Data Update

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Introducing important upgrades to our reporting center data

Stop AAPI Hate started in 2020 with just three people and a simple online form. Since then, we have received more than 11,000 reports of anti-Asian and anti-Pacific Islander hate. Our reporting center — the largest of its kind in the United States — has enabled us to uplift the stories and voices of Asian Americans (AAs) & Pacific Islanders (PIs) across the nation and significantly increase public awareness of the hate we face. Now, we’re leveling up our approach to data collection and analysis to further deepen our shared understanding of anti-Asian and anti-Pacific Islander racism and discrimination in all its forms — from verbal harassment to civil rights violations to physical attacks and beyond.

In this vein, Stop AAPI Hate is proud to introduce two key advancements to our reporting center data: 1) A new interactive data visualization tool, which improves access to our data and allows for deeper exploration, and 2) Our upgraded data classification system, which enhances how we categorize hate acts and allows us to analyze our data in more ways.

Historically, research on anti-AA and anti-PI hate has been too narrowly focused on hate crimes — leaving a critical knowledge gap around lesser-understood forms of racism. By leveling up the way we collect, analyze, and share data, we can uncover more nuanced findings about the various types of racism and discrimination our communities experience, and ultimately, advocate for comprehensive solutions that address the full range of hate.

Explore our data Reporting center data

Data Visualization Tool

Our interactive data visualization tool reflects our most up-to-date data, which includes reports of unique hate acts received from January 2020 through the end of December 2022. It blends real-life stories with exploratory dashboards, allowing people to examine our reporting center data in new ways. 

The data visualization tool aligns with our commitment to collect data with communities and for communities. By making our dataset more accessible and dynamic, we hope community organizations, journalists, researchers, policymakers, and others can extract deeper insights and leverage them to better serve our communities.

Shades of Hate Report

Our latest report, Shades of Hate: A Deeper Understanding of Asian American & Pacific Islander Experiences, outlines our new data classification system, which determines how we review and categorize hate acts reported to Stop AAPI Hate. More specifically, it dives into our broad definition of hate, details both existing and newly-added categories of hate, and gives us greater insight into the differences between interpersonal versus societal hate; explicit versus coded hate; and individual versus institutional hate.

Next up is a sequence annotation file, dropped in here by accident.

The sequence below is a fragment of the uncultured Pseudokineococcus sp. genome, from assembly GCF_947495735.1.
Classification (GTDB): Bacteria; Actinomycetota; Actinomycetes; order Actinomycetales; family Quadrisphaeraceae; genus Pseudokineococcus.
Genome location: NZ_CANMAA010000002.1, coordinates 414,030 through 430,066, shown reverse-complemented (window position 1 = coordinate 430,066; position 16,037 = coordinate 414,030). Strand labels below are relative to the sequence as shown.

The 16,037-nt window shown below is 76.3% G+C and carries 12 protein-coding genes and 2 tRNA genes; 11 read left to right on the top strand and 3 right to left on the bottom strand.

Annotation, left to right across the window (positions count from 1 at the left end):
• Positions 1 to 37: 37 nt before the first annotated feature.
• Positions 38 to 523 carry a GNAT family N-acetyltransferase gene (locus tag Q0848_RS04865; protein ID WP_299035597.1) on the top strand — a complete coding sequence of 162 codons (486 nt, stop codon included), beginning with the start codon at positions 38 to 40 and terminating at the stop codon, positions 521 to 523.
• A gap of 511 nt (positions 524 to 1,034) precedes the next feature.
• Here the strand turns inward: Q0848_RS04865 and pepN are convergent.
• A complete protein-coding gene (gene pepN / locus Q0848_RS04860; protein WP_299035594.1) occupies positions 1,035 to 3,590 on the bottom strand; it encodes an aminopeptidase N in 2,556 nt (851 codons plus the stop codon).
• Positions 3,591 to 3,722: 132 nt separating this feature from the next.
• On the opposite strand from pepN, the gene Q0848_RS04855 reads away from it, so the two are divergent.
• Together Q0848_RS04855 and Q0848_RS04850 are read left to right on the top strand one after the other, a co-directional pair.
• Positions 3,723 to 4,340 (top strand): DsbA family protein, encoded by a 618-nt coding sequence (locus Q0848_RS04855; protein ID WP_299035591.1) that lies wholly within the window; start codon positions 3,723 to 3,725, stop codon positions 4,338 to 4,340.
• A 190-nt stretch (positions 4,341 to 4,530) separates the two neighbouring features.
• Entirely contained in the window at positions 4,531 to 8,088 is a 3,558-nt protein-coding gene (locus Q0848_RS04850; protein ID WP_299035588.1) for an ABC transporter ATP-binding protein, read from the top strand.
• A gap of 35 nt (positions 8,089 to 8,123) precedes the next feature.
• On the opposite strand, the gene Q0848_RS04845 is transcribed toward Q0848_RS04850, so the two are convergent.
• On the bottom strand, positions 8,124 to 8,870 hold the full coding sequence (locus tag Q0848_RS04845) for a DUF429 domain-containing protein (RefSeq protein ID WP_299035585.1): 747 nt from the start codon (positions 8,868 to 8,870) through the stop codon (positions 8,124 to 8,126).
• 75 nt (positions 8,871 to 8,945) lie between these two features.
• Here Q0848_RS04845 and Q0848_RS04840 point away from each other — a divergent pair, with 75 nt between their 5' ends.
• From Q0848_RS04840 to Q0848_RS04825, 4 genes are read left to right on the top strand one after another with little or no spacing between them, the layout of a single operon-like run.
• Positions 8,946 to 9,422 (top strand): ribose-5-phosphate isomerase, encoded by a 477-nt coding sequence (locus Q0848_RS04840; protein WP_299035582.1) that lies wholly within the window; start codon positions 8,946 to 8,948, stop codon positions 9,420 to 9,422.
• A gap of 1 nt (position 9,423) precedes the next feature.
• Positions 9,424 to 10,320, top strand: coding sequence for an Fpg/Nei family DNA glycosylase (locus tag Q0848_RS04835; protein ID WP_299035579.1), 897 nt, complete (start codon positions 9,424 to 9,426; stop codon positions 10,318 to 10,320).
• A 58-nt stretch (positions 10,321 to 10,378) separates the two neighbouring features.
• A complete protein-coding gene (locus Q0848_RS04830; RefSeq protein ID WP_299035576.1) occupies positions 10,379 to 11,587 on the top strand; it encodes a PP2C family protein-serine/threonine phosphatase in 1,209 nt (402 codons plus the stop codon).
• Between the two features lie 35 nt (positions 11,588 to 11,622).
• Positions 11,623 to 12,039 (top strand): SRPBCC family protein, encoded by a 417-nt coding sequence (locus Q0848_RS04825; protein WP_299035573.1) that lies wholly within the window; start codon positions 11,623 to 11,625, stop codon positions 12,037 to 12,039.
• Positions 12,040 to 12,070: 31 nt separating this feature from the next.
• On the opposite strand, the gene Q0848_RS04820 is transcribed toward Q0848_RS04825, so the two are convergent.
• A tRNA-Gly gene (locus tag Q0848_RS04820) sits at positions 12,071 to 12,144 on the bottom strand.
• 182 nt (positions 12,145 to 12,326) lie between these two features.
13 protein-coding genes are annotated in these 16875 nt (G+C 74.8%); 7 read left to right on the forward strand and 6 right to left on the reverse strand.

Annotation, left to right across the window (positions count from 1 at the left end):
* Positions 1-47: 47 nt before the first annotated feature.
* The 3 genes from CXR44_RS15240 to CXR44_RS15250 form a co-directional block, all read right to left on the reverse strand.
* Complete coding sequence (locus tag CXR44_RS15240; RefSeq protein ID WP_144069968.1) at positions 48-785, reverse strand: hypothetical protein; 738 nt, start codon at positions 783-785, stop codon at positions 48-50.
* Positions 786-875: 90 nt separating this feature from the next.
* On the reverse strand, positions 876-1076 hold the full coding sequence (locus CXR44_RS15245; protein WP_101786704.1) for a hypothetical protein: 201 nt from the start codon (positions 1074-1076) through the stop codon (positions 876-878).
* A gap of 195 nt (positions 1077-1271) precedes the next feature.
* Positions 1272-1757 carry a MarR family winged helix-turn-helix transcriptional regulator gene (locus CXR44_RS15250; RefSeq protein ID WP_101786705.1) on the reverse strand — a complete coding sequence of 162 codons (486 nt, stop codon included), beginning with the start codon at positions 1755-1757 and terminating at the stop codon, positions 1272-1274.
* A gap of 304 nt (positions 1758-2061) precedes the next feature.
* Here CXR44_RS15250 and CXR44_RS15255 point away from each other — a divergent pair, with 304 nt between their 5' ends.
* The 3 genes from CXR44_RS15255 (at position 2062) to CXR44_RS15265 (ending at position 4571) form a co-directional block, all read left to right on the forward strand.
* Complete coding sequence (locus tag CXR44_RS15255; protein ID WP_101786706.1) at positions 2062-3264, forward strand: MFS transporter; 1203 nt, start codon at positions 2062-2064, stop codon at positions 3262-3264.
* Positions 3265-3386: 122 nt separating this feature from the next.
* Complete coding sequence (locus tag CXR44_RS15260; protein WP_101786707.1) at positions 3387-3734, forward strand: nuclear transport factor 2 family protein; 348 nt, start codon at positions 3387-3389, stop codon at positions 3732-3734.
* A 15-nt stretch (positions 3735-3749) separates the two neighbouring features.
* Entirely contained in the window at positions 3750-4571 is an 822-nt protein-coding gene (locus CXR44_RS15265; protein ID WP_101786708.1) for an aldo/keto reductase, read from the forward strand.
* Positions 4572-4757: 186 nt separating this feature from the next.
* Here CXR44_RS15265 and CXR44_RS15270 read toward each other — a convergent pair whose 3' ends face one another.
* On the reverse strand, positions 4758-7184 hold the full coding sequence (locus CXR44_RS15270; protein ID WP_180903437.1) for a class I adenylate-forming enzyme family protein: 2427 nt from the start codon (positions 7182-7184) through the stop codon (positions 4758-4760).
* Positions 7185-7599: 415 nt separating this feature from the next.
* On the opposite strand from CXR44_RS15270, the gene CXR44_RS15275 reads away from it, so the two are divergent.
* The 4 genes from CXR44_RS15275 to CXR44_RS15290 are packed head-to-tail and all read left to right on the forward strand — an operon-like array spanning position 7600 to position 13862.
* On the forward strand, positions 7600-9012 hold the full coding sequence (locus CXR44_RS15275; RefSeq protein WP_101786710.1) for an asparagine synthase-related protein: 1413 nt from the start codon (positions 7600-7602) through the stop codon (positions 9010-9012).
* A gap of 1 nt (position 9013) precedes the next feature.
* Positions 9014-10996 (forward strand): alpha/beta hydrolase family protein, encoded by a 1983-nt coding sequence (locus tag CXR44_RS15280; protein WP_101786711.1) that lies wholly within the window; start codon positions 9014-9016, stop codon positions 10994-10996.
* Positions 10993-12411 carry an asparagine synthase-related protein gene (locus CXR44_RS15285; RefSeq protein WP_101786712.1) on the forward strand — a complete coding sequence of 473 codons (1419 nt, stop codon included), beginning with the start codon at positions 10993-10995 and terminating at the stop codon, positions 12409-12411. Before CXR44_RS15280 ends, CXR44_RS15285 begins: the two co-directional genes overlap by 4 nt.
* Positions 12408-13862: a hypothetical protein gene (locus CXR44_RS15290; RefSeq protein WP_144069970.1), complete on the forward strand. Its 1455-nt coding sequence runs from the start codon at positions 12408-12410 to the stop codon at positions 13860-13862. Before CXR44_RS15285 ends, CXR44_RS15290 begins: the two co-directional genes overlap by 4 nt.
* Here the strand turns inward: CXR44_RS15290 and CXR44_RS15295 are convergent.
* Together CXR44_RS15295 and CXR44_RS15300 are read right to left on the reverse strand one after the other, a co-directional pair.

By allowing us to uncover more details about how our communities experience diverse forms of racism and discrimination, our new classification system for hate acts marks a significant step forward in our coalition’s evolution and the nation’s collective understanding of anti-Asian and anti-Pacific Islander hate.

Key Findings Brief

We have compiled key takeaways from a new analysis of our latest dataset, which captures reported hate acts that have occurred between January 1, 2020 and December 31, 2022.

Drawing from a combination of data points and stories from impacted people, our key takeaways brief includes valuable insights into the patterns of hate we see in our reporting center data. This includes information about different types of hate acts; where they take place; who is involved; and how they are experienced. On the whole, these findings help improve our understanding of anti-Asian and anti-Pacific Islander hate and inform effective responses. Key findings include, but are not limited to:

  • Most hate acts involve harassment (88%) while 23% of hate acts involve physical contact or harm. 
  • Hate acts most commonly occur in public spaces (51%) — including sidewalks, parks, or transit — and businesses (28%) — including restaurants, supermarkets, or gas stations. 
  • People under the age of 18 report a higher percentage of hate acts involving written, visual, or auditory harassment compared to other age groups — most of which take place online and on social media. Meanwhile, people ages 60 and older report a higher percentage of hate acts involving physical injury.
  • Over half (51%) of reported hate acts include explicit racial bias. 20% involve coded bias, while 29% involve perceived bias. 
  • The support of third parties is critical in documenting acts of hate, with an estimated 1 in 6 people reporting on behalf of someone else, including friends, relatives, and even strangers. 
  • Hate is institutional, not just interpersonal. 15% of offenders worked for or represented an institution — offering insight into how racial bias manifests in institutions like schools or businesses. 

Frequently Asked Questions